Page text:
Loss of a microRNA molecule boosts rice production
The wild rice consumed by our Neolithic ancestors was very different from the domesticated rice eaten today. Although it is unclear when humans first started farming rice, the oldest paddy fields—in the lower Yangzi River Valley—date back to 4000 BC. During its long history of cultivation, rice plants with traits that reduce yield or impede harvest (e.g., grain shattering) were weeded out, whereas those with traits that increase yield (e.g., highly branched flowering structures) were selected and propagated. Although the resulting rice plants are super-producers that feed much of the world's population, they rely on human assistance and cannot withstand harsh environmental conditions.
Scientists can examine the genetic basis for some of the changes that took place during rice domestication by comparing genes in cultivated rice plants with those in their wild rice relatives. Using this approach, several key genes that were altered during domestication, such as those affecting grain shattering, have been identified and studied. Most of these genes encode transcription factors that bind to other genes and regulate their activity.
A team of researchers from the National Centre for Biological Sciences, Tata Institute of Fundamental Research in India led by Dr. P.V. Shivaprasad wondered whether another type of molecular regulator, named microRNAs, also contributed to the domestication of rice. MicroRNAs regulate specific target genes by binding to RNA copies of the gene and, together with other molecules, blocking their activity or chopping them into tiny fragments. In special cases, the resulting RNA fragments trigger a silencing cascade, shutting down the activity of genes that are similar to the initial target gene.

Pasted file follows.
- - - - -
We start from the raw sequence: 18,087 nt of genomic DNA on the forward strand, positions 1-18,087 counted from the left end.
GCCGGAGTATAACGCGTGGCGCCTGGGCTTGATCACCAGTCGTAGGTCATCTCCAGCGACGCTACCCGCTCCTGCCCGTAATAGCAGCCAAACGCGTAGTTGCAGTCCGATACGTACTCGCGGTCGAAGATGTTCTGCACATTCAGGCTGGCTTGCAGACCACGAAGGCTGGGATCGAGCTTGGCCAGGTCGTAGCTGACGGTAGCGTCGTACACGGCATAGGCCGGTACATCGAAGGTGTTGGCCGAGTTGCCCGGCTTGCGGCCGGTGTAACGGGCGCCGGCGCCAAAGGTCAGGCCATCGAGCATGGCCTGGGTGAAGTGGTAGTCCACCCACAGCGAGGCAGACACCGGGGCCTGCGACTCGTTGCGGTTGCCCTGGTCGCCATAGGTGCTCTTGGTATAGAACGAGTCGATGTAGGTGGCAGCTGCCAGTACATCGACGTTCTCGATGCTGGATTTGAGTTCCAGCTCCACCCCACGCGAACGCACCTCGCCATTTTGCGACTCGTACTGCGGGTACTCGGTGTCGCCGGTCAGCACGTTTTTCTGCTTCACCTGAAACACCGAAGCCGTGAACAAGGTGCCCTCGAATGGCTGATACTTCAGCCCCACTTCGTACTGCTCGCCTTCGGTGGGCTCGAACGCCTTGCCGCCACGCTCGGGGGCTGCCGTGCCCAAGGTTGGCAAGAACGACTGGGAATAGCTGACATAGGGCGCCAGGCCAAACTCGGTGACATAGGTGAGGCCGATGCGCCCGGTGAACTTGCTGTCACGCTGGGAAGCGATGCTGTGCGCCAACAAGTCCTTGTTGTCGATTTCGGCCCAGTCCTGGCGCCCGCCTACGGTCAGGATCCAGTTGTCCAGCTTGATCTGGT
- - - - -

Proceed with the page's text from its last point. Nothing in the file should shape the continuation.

The researchers compared the microRNA populations of high-yielding indica rice lines with those of wild rice and several traditional rice varieties. One microRNA species stood out: miR397 accumulated to high levels in the flag leaves of wild rice, but was barely detectable in the other plants analyzed. The scientists showed that miR397 silenced several members of the laccase gene family via a silencing cascade. Laccase genes, of which there are 30 in the rice genome, encode proteins that promote woody tissue formation, thereby providing mechanical strength. By silencing a subset of these genes, miR397 greatly reduced the formation of woody tissue. Furthermore, when the scientists transgenically expressed the gene encoding miR397 in domesticated rice, the resulting plants were more similar to wild rice plants than to domesticated ones, with long, spindly stems; narrow, short leaves; few flowering structures; and hardly any rice grains. In effect, the team partially de-domesticated rice by increasing the levels of a single microRNA species.
These findings raise intriguing questions. If silencing several laccase genes by increasing miR397 levels negatively affects yield, would upregulating the expression of this same set of laccase genes boost grain production? In addition, would reducing the levels of miR397 in wild rice plants, and thereby lifting the repression of the laccase genes, improve yields, while retaining the traits that allow wild plants to thrive in harsh environments? "miR397 and laccase genes overlap with unknown genomic regions predicted to be involved in rice yield. Modifying their expression in wild species and cultivated rice would be useful in improving yield and other beneficial characters. We hope that our finding promotes future research to identify other changes associated with domestication of plants, spearheading further improvement in crops for the future," states Dr. Shivaprasad.